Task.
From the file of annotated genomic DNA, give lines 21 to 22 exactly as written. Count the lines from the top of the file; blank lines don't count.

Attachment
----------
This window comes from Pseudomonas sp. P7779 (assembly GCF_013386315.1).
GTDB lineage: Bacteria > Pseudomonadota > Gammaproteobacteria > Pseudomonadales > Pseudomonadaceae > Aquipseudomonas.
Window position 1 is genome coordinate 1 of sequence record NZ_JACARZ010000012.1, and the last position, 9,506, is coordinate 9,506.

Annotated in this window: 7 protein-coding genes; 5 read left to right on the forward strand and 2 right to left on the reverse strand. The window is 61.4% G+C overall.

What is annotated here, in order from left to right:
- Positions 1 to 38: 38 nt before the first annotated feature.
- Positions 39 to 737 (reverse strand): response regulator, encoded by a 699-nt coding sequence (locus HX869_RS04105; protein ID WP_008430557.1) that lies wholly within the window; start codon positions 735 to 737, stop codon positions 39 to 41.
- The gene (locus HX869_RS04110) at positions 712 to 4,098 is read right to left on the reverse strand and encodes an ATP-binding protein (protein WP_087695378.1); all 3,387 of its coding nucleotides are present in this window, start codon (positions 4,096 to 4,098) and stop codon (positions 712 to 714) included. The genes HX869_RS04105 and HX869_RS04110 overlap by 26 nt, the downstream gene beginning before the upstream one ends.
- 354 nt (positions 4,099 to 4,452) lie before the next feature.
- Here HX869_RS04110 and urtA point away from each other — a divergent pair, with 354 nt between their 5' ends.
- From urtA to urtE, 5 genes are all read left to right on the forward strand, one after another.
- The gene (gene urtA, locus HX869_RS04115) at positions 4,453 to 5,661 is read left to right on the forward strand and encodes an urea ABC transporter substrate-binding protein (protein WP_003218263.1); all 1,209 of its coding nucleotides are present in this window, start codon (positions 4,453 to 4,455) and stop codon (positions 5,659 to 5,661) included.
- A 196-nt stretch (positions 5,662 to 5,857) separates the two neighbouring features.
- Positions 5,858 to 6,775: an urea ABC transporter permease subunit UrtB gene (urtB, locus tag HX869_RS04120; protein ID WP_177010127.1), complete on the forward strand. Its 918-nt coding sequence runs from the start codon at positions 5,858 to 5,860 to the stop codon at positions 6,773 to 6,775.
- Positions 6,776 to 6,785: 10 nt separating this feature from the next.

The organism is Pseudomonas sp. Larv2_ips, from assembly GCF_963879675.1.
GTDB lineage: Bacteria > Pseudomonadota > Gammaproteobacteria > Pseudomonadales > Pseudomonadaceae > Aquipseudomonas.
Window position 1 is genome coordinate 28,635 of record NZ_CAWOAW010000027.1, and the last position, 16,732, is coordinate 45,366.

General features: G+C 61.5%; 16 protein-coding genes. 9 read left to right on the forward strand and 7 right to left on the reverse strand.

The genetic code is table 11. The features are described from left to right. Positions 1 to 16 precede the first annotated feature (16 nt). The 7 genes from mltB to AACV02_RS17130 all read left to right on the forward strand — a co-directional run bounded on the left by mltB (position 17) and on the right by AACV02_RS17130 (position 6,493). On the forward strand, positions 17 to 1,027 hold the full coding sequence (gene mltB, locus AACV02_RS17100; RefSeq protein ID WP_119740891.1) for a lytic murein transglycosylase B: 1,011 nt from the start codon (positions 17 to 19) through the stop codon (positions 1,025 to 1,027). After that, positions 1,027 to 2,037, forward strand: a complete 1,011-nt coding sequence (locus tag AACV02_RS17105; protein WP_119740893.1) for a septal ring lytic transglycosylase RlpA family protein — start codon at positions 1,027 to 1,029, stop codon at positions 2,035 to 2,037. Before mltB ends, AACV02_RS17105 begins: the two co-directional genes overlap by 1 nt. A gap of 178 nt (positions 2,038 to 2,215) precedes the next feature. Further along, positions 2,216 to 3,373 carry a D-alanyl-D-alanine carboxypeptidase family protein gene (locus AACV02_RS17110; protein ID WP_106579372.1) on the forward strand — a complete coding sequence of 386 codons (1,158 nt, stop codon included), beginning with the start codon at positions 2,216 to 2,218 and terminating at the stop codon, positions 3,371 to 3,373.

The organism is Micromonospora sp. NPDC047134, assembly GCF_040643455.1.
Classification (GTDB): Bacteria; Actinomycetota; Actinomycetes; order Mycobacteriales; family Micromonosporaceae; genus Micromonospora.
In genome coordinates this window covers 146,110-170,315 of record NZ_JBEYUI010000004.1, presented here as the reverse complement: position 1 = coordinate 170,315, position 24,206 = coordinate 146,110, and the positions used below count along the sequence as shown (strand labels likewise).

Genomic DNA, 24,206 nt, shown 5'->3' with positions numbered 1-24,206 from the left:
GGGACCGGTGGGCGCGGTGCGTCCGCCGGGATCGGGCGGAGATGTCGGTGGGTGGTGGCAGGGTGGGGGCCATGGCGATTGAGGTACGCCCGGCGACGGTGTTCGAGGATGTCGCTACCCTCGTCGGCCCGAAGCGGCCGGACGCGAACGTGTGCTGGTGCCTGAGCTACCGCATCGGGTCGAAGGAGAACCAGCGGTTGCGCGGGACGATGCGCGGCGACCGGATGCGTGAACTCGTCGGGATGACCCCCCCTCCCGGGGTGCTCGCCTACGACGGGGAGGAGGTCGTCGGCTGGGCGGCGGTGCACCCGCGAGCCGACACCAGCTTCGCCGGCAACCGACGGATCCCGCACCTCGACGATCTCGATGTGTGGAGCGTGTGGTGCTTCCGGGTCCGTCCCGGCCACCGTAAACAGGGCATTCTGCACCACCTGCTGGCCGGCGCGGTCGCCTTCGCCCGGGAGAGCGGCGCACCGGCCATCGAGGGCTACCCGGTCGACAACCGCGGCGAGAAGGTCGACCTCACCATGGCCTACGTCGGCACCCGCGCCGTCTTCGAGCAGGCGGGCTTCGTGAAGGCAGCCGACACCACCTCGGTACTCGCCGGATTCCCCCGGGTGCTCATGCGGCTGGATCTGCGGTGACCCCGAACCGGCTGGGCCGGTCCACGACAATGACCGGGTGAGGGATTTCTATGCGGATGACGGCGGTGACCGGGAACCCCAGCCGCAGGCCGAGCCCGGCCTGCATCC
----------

The organism is Micromonospora sp. NPDC047134, assembly GCF_040643455.1.
Classification (GTDB): Bacteria; Actinomycetota; Actinomycetes; order Mycobacteriales; family Micromonosporaceae; genus Micromonospora.